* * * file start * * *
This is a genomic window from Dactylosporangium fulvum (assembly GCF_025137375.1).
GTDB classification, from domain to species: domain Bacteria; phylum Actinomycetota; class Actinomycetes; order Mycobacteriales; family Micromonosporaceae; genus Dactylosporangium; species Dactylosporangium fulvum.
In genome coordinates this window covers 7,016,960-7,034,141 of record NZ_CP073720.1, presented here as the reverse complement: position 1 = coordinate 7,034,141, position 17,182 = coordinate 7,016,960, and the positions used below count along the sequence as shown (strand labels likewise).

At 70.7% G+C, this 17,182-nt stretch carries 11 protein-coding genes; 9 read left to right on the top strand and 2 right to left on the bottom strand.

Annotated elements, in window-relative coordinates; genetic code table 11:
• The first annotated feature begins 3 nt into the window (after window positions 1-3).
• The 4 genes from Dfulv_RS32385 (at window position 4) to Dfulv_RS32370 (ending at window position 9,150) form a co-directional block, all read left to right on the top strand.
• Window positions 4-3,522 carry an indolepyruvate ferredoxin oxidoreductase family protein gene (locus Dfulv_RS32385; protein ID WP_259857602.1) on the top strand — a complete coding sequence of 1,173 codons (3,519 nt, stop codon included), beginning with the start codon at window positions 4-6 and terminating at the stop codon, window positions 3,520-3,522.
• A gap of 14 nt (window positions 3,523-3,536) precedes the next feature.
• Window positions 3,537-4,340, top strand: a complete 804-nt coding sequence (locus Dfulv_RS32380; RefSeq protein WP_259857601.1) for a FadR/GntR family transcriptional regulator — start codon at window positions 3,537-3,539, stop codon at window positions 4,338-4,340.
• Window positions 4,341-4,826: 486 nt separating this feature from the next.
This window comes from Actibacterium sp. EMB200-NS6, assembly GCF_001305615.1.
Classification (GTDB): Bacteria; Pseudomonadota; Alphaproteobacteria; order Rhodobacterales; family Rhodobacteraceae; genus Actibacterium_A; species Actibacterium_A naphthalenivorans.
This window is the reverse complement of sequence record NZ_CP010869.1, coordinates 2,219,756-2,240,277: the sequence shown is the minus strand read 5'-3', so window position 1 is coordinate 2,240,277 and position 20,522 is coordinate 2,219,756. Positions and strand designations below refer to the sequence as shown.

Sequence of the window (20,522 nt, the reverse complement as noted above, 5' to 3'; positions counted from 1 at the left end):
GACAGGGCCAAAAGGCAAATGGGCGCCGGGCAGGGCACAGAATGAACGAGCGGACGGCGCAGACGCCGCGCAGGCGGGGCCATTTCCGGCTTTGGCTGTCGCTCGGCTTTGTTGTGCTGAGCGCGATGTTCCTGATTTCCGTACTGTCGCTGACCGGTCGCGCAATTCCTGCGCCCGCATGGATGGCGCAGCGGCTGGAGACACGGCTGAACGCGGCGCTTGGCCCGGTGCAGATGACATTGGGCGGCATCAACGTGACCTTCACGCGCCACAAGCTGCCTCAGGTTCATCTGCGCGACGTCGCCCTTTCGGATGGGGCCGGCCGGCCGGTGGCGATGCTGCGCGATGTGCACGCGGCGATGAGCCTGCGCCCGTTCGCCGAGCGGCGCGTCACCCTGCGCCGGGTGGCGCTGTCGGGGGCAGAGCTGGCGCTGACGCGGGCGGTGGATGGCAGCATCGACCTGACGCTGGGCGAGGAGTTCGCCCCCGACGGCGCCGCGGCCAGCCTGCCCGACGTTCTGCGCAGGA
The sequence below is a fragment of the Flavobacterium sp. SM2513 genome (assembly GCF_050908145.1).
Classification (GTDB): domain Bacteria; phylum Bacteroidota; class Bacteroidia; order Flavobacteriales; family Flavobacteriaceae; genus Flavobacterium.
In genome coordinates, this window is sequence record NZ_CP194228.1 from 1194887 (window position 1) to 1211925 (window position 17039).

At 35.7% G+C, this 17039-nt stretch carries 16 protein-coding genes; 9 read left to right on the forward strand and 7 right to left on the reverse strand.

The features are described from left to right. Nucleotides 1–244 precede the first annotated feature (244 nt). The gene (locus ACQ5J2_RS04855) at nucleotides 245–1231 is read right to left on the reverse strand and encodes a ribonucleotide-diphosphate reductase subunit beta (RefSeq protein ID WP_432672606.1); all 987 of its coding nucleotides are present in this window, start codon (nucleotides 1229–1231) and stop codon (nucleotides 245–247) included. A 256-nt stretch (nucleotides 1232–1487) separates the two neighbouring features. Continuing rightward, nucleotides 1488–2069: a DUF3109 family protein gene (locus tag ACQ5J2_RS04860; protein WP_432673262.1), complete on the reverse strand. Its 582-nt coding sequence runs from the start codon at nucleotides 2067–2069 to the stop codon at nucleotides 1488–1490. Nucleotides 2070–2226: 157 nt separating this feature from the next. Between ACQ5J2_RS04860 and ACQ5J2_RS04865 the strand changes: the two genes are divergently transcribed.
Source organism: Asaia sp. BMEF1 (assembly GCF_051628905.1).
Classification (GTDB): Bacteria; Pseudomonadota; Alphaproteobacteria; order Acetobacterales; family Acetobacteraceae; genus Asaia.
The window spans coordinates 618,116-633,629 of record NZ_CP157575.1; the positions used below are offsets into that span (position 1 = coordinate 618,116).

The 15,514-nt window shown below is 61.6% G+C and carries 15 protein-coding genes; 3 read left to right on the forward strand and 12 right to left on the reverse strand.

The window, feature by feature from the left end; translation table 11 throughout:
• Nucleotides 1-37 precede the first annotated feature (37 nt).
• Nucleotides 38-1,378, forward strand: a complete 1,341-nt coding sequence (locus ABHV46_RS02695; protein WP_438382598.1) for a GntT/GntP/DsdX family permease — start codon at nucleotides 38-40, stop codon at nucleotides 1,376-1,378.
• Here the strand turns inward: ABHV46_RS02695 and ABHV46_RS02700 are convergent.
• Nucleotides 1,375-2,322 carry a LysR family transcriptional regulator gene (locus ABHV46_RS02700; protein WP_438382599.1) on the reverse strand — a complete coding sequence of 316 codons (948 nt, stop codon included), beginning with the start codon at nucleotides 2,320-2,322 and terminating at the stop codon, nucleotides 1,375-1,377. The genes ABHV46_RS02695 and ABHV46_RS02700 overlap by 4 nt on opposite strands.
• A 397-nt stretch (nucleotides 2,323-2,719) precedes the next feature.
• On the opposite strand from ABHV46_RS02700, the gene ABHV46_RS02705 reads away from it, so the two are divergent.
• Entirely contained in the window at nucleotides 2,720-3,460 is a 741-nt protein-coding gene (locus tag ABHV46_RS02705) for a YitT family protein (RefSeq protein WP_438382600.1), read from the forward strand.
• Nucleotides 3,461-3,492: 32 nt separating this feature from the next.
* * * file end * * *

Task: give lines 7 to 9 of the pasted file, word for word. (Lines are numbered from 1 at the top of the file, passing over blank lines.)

• The 4 genes from Dfulv_RS32385 (at window position 4) to Dfulv_RS32370 (ending at window position 9,150) form a co-directional block, all read left to right on the top strand.
• Window positions 4-3,522 carry an indolepyruvate ferredoxin oxidoreductase family protein gene (locus Dfulv_RS32385; protein ID WP_259857602.1) on the top strand — a complete coding sequence of 1,173 codons (3,519 nt, stop codon included), beginning with the start codon at window positions 4-6 and terminating at the stop codon, window positions 3,520-3,522.
• A gap of 14 nt (window positions 3,523-3,536) precedes the next feature.